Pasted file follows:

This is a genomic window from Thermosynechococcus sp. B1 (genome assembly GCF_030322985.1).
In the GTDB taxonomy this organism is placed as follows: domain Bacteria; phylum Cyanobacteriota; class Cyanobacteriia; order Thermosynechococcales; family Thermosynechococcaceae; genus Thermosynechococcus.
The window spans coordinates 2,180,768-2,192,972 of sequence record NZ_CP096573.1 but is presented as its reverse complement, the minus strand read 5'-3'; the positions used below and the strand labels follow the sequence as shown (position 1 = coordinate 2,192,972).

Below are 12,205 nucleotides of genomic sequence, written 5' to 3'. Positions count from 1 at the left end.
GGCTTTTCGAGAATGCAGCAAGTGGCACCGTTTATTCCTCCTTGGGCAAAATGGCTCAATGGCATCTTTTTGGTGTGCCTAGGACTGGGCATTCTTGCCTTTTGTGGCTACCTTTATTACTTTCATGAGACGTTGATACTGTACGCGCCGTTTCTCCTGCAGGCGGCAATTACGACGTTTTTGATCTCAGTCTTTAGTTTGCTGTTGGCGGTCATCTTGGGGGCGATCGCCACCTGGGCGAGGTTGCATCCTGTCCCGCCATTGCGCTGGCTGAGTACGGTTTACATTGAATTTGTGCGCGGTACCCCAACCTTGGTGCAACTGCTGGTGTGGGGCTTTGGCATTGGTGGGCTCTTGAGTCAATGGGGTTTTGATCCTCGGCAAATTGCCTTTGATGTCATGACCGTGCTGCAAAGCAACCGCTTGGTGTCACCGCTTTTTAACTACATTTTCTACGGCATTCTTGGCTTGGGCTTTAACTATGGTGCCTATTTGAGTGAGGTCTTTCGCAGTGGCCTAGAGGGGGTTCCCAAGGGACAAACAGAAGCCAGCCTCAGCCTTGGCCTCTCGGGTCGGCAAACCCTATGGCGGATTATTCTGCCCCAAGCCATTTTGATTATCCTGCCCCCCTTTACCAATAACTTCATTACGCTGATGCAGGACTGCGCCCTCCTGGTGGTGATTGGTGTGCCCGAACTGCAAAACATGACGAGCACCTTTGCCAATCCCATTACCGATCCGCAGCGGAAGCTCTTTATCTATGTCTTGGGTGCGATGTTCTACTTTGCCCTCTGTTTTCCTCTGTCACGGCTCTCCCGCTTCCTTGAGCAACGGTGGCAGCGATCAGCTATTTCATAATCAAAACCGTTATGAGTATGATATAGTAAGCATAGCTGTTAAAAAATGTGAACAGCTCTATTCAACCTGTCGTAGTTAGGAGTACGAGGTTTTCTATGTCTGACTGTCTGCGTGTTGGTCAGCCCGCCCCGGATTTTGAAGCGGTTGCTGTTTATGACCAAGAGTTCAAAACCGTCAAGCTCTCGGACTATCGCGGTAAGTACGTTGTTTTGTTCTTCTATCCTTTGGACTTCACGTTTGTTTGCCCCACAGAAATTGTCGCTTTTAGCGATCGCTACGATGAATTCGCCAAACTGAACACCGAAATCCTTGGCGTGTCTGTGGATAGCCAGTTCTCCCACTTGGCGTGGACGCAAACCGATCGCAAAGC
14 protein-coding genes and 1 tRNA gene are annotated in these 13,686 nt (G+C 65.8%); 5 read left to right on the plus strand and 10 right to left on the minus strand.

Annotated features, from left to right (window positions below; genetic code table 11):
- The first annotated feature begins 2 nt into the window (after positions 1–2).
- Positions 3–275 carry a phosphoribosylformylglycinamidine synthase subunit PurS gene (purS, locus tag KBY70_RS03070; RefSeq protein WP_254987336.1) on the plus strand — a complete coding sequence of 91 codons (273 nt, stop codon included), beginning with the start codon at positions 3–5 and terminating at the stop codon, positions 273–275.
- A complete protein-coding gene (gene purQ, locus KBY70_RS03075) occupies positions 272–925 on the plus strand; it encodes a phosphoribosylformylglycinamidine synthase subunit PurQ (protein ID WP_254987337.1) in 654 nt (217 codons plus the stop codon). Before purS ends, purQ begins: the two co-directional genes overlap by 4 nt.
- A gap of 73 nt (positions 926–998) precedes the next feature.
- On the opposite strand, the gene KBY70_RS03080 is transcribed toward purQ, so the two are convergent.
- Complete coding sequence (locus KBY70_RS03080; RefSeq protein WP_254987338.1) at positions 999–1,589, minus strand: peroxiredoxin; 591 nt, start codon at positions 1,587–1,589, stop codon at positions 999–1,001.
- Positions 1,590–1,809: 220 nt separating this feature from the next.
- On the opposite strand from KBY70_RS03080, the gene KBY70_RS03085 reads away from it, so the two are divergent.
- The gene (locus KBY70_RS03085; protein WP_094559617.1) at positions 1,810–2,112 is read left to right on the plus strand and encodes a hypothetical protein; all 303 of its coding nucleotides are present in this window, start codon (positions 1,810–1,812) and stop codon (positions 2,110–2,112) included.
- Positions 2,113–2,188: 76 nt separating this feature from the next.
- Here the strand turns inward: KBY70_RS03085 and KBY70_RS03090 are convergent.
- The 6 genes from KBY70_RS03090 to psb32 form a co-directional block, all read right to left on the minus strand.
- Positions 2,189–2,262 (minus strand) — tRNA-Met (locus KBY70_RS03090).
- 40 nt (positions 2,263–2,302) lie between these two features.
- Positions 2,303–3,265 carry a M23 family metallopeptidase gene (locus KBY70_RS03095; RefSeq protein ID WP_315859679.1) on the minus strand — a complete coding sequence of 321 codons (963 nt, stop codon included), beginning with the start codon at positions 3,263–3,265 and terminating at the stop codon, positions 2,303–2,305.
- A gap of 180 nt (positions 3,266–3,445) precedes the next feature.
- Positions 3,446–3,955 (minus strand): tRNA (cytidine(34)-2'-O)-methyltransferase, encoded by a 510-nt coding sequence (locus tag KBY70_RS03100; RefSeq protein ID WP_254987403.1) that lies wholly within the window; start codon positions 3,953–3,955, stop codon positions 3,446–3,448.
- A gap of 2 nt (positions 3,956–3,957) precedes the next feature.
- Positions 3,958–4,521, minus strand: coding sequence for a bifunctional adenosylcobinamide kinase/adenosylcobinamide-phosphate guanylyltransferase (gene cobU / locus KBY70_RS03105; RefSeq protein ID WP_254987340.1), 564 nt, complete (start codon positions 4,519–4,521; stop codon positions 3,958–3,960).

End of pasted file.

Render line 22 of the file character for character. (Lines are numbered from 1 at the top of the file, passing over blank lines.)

- Positions 2,303–3,265 carry a M23 family metallopeptidase gene (locus KBY70_RS03095; RefSeq protein ID WP_315859679.1) on the minus strand — a complete coding sequence of 321 codons (963 nt, stop codon included), beginning with the start codon at positions 3,263–3,265 and terminating at the stop codon, positions 2,303–2,305.